Food/Drink/Culture, friendships, intentions, Relationships, TV, Uncategorized

xix. insecure

Excuse my cultural appropriation, but Issa Rae is my spirit animal. I know my sentiments aren’t unique, a lot of black women identify with Issa Rae, but I’ve always been the O.G. black girl. When The Misadventures of ABG first premiered on YouTube, everyone reached out to me. “Renee, this character reminds me so much of you!”

When I heard that Issa Rae was going to have a network show on HBO, I felt like a proud mama bear. Her show premiered on my birthday; the first episode was about her birthday and she turned 29, the same age I turned! How anyone could deny God connecting us together is beyond me. Insecure just finished its first season yesterday, and the finale had black millennials in a tizzy. It had me in my feelings.

One of the strong points of Insecure is the relatability of the characters and how their insecurities manifest; specifically Molly and Tasha. Molly is reminiscent of Olivia Pope, Annalise Keating, or Mary Jane; a successful, black woman, with so many accomplishments, who loves to self-sabotage her personal life into smithereens. Molly is a big time firm lawyer, has an office with an awesome view, has great style, but she has a broken *****. Her dating blunders, while they were mostly painted in a comedic light, were uncomfortable because they are a reality for a good amount of women. The more education a black woman has is inversely related to her probability of marriage. Women are taught to settle for education, fidelity, looks. And when you have a terminal degree, you are most likely to be Type A controlling individual.

While Molly did not want to settle, she subconsciously made decisions to break her own heart, and keep her from the love she knew she deserved. Once she realized she was standing in her own way of greatness, she had a moment where she condemned herself to purgatory. Molly was so damn insecure that she was worthy of a healthy and whole relationship, that she consciously succumbed to her demons and had sex with a man who still was in undergrad.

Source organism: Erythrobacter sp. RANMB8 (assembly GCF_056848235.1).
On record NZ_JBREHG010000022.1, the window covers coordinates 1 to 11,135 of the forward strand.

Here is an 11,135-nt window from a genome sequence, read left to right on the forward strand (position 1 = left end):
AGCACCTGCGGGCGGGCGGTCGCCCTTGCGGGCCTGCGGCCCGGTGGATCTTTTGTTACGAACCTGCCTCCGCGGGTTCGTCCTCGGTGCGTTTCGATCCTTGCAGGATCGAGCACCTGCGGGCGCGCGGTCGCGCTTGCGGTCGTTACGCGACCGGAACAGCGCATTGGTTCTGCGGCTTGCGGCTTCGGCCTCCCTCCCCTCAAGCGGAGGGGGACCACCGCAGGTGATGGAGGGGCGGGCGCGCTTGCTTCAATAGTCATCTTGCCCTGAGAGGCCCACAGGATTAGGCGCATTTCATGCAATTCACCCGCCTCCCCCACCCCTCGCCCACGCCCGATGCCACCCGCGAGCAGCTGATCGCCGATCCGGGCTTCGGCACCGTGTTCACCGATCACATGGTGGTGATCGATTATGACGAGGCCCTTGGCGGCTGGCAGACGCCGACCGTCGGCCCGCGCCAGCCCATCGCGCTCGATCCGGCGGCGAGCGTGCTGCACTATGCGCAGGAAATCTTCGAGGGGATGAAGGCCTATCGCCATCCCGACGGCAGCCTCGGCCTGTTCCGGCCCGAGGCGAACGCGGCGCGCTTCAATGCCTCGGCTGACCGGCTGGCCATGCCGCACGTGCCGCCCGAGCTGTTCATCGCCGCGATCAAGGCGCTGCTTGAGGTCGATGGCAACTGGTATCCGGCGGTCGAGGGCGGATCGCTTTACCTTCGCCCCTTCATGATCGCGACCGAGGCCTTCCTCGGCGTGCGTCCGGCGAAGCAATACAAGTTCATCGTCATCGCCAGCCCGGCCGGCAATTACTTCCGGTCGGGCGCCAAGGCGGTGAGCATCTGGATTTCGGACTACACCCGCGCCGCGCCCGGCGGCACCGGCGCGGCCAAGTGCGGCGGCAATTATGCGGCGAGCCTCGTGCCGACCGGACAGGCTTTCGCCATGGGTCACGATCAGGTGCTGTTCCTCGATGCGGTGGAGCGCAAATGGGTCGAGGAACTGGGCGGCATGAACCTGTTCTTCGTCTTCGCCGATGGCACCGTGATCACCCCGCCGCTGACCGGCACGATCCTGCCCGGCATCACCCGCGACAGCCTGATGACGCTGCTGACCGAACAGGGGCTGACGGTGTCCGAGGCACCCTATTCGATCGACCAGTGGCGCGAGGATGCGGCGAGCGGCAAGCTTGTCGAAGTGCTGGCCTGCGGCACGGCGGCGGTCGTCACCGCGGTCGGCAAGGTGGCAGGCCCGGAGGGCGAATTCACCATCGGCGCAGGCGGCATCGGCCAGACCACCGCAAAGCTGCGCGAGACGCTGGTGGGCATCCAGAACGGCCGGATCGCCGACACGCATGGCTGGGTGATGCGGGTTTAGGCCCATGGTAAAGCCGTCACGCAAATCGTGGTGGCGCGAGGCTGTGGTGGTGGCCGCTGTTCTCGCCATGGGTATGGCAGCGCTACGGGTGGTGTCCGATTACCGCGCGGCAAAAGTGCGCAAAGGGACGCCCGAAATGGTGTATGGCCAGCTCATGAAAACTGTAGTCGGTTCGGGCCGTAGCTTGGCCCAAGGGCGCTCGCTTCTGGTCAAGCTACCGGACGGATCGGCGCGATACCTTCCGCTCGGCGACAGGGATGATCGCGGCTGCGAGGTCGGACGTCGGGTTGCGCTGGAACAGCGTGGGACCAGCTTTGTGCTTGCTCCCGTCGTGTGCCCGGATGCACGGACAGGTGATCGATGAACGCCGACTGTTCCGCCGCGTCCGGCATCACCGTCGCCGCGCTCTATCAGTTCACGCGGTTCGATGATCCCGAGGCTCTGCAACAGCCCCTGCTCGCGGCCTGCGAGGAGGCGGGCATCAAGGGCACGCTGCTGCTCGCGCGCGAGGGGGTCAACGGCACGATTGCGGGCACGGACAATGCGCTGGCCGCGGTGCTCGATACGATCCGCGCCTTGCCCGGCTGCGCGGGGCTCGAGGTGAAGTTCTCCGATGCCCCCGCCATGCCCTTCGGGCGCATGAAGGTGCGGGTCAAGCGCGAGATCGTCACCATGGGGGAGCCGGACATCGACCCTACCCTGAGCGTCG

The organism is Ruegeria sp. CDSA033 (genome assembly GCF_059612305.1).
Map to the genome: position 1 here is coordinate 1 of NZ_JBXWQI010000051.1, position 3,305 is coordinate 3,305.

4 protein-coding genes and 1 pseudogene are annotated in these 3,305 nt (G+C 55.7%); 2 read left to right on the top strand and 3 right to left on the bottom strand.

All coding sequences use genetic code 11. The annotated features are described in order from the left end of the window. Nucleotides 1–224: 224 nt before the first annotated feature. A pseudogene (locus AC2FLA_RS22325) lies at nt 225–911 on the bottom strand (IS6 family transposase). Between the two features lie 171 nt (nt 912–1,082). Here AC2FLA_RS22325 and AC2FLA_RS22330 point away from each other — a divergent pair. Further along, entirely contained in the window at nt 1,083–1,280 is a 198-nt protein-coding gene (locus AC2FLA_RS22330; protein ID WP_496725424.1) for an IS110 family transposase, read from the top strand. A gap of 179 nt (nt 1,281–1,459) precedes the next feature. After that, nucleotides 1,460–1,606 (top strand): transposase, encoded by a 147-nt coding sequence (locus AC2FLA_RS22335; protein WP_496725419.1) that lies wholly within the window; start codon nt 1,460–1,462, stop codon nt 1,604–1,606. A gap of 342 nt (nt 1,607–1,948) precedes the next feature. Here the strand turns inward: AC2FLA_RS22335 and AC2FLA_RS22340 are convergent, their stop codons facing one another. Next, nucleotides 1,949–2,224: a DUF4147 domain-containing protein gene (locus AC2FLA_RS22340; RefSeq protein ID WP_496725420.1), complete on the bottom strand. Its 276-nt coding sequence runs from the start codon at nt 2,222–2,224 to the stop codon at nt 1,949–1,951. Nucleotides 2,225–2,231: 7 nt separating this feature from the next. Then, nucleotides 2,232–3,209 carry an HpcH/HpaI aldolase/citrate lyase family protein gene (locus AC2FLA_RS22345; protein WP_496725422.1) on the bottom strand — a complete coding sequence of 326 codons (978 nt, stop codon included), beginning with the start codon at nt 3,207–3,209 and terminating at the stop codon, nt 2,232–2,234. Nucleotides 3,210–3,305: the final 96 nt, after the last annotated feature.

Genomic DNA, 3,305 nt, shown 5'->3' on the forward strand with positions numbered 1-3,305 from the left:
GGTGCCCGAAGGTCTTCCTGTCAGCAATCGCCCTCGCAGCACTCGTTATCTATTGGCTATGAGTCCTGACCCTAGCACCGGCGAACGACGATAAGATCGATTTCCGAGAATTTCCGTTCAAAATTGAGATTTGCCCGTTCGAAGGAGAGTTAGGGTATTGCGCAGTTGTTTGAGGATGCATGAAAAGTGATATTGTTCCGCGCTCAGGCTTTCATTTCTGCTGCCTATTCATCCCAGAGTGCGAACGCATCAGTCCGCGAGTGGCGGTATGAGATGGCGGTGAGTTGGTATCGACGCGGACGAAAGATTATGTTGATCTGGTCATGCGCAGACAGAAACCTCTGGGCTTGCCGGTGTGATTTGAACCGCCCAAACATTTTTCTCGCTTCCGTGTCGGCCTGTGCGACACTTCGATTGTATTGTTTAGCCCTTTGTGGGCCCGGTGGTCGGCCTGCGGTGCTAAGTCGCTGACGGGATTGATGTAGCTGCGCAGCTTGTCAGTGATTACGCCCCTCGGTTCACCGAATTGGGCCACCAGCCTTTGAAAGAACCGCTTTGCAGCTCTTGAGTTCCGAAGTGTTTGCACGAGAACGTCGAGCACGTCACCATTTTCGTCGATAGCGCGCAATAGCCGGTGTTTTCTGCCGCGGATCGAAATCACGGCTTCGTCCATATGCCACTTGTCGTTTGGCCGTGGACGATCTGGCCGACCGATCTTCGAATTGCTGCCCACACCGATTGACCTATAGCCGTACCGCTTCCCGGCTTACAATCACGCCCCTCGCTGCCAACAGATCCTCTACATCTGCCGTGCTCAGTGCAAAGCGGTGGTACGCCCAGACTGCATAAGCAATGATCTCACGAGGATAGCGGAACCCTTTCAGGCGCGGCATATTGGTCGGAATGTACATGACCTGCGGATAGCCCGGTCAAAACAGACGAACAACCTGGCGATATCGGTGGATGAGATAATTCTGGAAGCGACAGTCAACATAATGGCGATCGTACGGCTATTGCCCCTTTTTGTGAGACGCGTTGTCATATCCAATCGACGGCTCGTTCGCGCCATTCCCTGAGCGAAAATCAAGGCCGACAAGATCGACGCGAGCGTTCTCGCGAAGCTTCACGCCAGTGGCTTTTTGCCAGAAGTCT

Issa and Molly’s friendship were so necessary for her salvation, which brings up the importance of having people who believe in you when you don’t see your own beauty. This also brought up the concept of living with intentions; what choices will you intentionally make that put you in a position to reach your goals or definition of happiness? What habits will you unlearn that invariably cause you grief? I’m sorely invested in seeing how the writers tackle Molly working through her issues.

Tasha AKA Bank Teller Bae AKA Yam and Mac N’Cheese Based Gawdess, her character became sympathetic in the most insidious of ways. She was initially regarded as a threat to the failing Issa/Lawrence relationship, she had a stacked body, nice weave, great smile, and supportive to the emotionally abused yet unavailable Lawrence. I won’t deny that I cheered when he rejected her at Best Buy.

The Tasha/Lawrence interlude was inevitable, especially after Lawrence discovered that Issa cheated. The writers still shocked us because they led us to believe that Lawrence and Issa were going to reconcile. Tasha seemingly got what she wanted, non-platonic attention and affection from Lawrence. And that’s how Tasha, the background character that we know the least about, became glaringly human and sympathetic. One of the hardest lessons in life is recognizing that most people don’t care about you, they care about how you fit into their lives. Most people do not have intentions of hurting you, they don’t have intentions of caring about you which inevitably maims you.

People who leave long term relationships are hurt individuals. Hurt people genuinely do hurt other people, even if it isn’t intentional. And the first person who engages with an individual who is newly single, 9.5 times out of 10, they get hurt. The hurt party is managing their insecurities by preying on yours and usurping your affection. While Lawrence likes Tasha, he is emotionally unavailable; Tasha will be his sacrificial lamb for his healing unless she recognizes the warning signs. His reasons for liking her and having sex with her had everything to do with his insecurities as a man and little to none with him cathecting in her.

Tasha is an adult woman that knew he just broke up with Issa, and she made her choice to have sex with him. But that doesn’t mean my heart did not break for her, because we all have been someone’s emotional balm. I’m not Negrodamus, so I cannot predict what the writers have in store for that relationship. Hopefully it doesn’t include Tasha losing her shit and Lawrence playing victim.

The world needs stories for us by us, and I’m grateful for the existence of Issa Rae Diop. Season 2 is going to spur even more think pieces, even more twitter dialogues, and evoke even more introspection.


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